After co-leading the design org for a few months, we decided it was time to start a mentorship program. We had heard from several people that they wanted to learn from others within design, especially people they don’t get a chance to work with day-to-day. We decided to take a more informal and lightweight approach so we could test this out without too much overhead. Here’s where we landed and how we announced this to the designers:
Mentorship Pilot Program
We are proposing trial running a volunteer-based mentoring program for designers, where people can sign up as either mentors or mentees. Each cycle will run for three months and each pairing will be structured around a goal determined by the mentee (eg. “I want to prepare for giving a talk at a conference,” “I want to develop my prototyping skills,” “I want to be a better manager,” “I want to gain subject-matter knowledge about CMS systems”). How often the mentor and mentee meet will be up to the pair, but 1:1s twice a month are recommended.
At the end of the cycle, mentees and mentors will post a short, internal write-up detailing what each side learned during their time working together. You may also consider posting this publicly on our site automattic.design. The mentor/mentee pairing can choose to continue together for additional cycles if they mutually desire to do so.
If this pilot program is successful, we will open it up to the rest of the company.
Why a mentoring program?
One of the difficulties a distributed work environment presents is that it becomes hard to understand where skill and subject matter expertise lies in an org for designers to go to when they want to learn from others. This lightly formalized structure allows us to match up people across all the design teams at the company with one another to encourage collaboration and growth in ways that might not happen organically.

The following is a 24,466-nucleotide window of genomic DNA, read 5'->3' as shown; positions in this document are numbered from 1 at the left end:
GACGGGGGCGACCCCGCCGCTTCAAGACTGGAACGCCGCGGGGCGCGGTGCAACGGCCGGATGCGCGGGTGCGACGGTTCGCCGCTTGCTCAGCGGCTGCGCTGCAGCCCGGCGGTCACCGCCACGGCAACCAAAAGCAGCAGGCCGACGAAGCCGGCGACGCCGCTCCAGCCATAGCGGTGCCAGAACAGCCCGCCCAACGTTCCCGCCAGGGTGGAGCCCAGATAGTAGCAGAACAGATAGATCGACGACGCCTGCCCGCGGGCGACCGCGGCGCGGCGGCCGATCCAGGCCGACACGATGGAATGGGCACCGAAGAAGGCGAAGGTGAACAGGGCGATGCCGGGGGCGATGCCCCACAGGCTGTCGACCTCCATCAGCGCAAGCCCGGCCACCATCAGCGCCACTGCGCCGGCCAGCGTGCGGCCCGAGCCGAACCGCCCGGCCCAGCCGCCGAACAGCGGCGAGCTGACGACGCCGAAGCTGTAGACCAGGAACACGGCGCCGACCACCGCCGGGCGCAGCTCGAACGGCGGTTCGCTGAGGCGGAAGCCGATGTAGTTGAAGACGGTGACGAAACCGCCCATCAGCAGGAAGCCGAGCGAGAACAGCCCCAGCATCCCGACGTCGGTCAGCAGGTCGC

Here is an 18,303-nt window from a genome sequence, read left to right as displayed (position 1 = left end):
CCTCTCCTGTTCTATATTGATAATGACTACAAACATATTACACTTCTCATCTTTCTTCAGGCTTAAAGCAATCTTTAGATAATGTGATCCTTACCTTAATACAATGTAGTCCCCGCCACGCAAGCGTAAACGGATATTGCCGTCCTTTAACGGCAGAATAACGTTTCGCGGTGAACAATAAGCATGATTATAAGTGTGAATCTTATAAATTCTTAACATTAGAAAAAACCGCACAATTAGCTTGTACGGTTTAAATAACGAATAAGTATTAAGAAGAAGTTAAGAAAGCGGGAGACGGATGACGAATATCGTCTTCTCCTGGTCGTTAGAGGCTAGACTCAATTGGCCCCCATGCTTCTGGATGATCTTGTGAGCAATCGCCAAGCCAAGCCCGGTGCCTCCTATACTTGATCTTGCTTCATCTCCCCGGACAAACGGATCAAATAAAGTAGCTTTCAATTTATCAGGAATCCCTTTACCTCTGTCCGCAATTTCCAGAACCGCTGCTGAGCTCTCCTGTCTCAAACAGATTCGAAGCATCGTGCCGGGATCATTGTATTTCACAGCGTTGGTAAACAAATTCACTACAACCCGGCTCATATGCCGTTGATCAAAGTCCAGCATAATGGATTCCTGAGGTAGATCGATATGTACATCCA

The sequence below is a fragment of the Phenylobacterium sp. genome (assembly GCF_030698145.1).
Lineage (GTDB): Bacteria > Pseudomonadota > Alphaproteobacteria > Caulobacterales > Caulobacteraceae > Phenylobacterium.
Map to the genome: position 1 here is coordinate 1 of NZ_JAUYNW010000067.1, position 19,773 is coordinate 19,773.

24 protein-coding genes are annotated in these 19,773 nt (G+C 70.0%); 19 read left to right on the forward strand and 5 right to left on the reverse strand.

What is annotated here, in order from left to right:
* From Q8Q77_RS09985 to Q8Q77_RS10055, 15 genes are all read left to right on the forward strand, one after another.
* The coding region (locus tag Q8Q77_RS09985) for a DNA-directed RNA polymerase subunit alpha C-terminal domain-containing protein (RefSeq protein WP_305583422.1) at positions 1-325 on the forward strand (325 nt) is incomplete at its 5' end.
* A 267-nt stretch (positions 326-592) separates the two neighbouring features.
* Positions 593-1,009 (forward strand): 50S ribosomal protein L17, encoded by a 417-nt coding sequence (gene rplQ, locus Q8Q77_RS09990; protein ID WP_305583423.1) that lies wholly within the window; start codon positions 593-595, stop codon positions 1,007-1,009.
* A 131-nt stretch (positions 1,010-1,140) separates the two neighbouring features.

A call for volunteers for both those wishing to be mentored, and those wishing to be mentors is now open for January – March (Q1) of /YEAR. Please submit by /DATE.
First, talk to your Design Director or team lead. Let them know about your interest in the program, and if you’re going to proceed, keep them informed about the cadence you decide upon once you’re paired with a mentor/mentee. (Choose whether you’d like to be a mentor or a mentee, not both.)
Mentees will be asked to outline what they want their focus for the quarter to be centered on, so an appropriate mentor can be matched to them. If a good mentor match isn’t found from volunteers, we will approach designers in the org who might have the needed experience and interests to be a strong mentor for the mentee.
Notes for Mentors
- Being a mentor doesn’t mean you have all the answers all the time. Be open to guiding mentees through challenges that might be new to you as well, and use it as an opportunity to develop your own skills at the same time.
- Don’t spread yourself too thin. Make sure you can devote the necessary time to a mentee on top of your other work/management duties, and clearly communicate your availability with your mentee.
Notes for Mentees
- Have a focus in mind. Timeboxing and having a clear achievement for the end of your cycle will make it easier for you relationship with your mentor to be focused and productive. Help them help you.
- Think of your mentor as your guide to help you reach one particular goal. They are not your manager.
Wrapping up each round
At the end of this cycle, mentors and mentees will write a post detailing what they learned in their respective ends of the process.